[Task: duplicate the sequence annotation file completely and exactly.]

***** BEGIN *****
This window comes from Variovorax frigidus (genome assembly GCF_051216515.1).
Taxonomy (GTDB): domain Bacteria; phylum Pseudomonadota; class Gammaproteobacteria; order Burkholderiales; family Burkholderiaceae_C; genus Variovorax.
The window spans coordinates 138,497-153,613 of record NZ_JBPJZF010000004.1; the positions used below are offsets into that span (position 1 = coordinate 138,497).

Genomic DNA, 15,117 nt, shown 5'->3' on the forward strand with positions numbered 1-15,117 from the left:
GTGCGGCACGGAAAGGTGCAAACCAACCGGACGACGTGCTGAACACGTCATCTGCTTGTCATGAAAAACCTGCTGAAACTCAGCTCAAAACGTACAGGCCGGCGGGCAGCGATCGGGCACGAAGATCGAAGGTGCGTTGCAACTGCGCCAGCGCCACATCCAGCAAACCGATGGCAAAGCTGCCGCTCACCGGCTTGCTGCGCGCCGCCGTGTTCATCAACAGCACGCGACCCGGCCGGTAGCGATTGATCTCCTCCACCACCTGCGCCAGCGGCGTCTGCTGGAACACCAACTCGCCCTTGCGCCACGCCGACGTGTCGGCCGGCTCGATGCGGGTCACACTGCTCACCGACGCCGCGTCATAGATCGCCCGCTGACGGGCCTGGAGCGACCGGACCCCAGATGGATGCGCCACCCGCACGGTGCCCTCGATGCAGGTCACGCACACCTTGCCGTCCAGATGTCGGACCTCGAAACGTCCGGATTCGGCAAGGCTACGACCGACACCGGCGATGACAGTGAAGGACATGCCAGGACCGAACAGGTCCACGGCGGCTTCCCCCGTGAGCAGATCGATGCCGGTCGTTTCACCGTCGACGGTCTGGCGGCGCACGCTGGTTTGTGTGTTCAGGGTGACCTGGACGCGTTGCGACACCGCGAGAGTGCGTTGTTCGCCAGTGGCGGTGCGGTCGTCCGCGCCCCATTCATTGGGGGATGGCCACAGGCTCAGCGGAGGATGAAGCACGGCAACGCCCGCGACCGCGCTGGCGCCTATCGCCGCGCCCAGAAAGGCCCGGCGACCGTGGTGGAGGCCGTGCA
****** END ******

This window comes from Variovorax frigidus (genome assembly GCF_051216515.1).
Taxonomy (GTDB): domain Bacteria; phylum Pseudomonadota; class Gammaproteobacteria; order Burkholderiales; family Burkholderiaceae_C; genus Variovorax.
The window spans coordinates 138,497-153,613 of record NZ_JBPJZF010000004.1; the positions used below are offsets into that span (position 1 = coordinate 138,497).

Genomic DNA, 15,117 nt, shown 5'->3' on the forward strand with positions numbered 1-15,117 from the left:
GTGCGGCACGGAAAGGTGCAAACCAACCGGACGACGTGCTGAACACGTCATCTGCTTGTCATGAAAAACCTGCTGAAACTCAGCTCAAAACGTACAGGCCGGCGGGCAGCGATCGGGCACGAAGATCGAAGGTGCGTTGCAACTGCGCCAGCGCCACATCCAGCAAACCGATGGCAAAGCTGCCGCTCACCGGCTTGCTGCGCGCCGCCGTGTTCATCAACAGCACGCGACCCGGCCGGTAGCGATTGATCTCCTCCACCACCTGCGCCAGCGGCGTCTGCTGGAACACCAACTCGCCCTTGCGCCACGCCGACGTGTCGGCCGGCTCGATGCGGGTCACACTGCTCACCGACGCCGCGTCATAGATCGCCCGCTGACGGGCCTGGAGCGACCGGACCCCAGATGGATGCGCCACCCGCACGGTGCCCTCGATGCAGGTCACGCACACCTTGCCGTCCAGATGTCGGACCTCGAAACGTCCGGATTCGGCAAGGCTACGACCGACACCGGCGATGACAGTGAAGGACATGCCAGGACCGAACAGGTCCACGGCGGCTTCCCCCGTGAGCAGATCGATGCCGGTCGTTTCACCGTCGACGGTCTGGCGGCGCACGCTGGTTTGTGTGTTCAGGGTGACCTGGACGCGTTGCGACACCGCGAGAGTGCGTTGTTCGCCAGTGGCGGTGCGGTCGTCCGCGCCCCATTCATTGGGGGATGGCCACAGGCTCAGCGGAGGATGAAGCACGGCAACGCCCGCGACCGCGCTGGCGCCTATCGCCGCGCCCAGAAAGGCCCGGCGACCGTGGTGGAGGCCGTGCA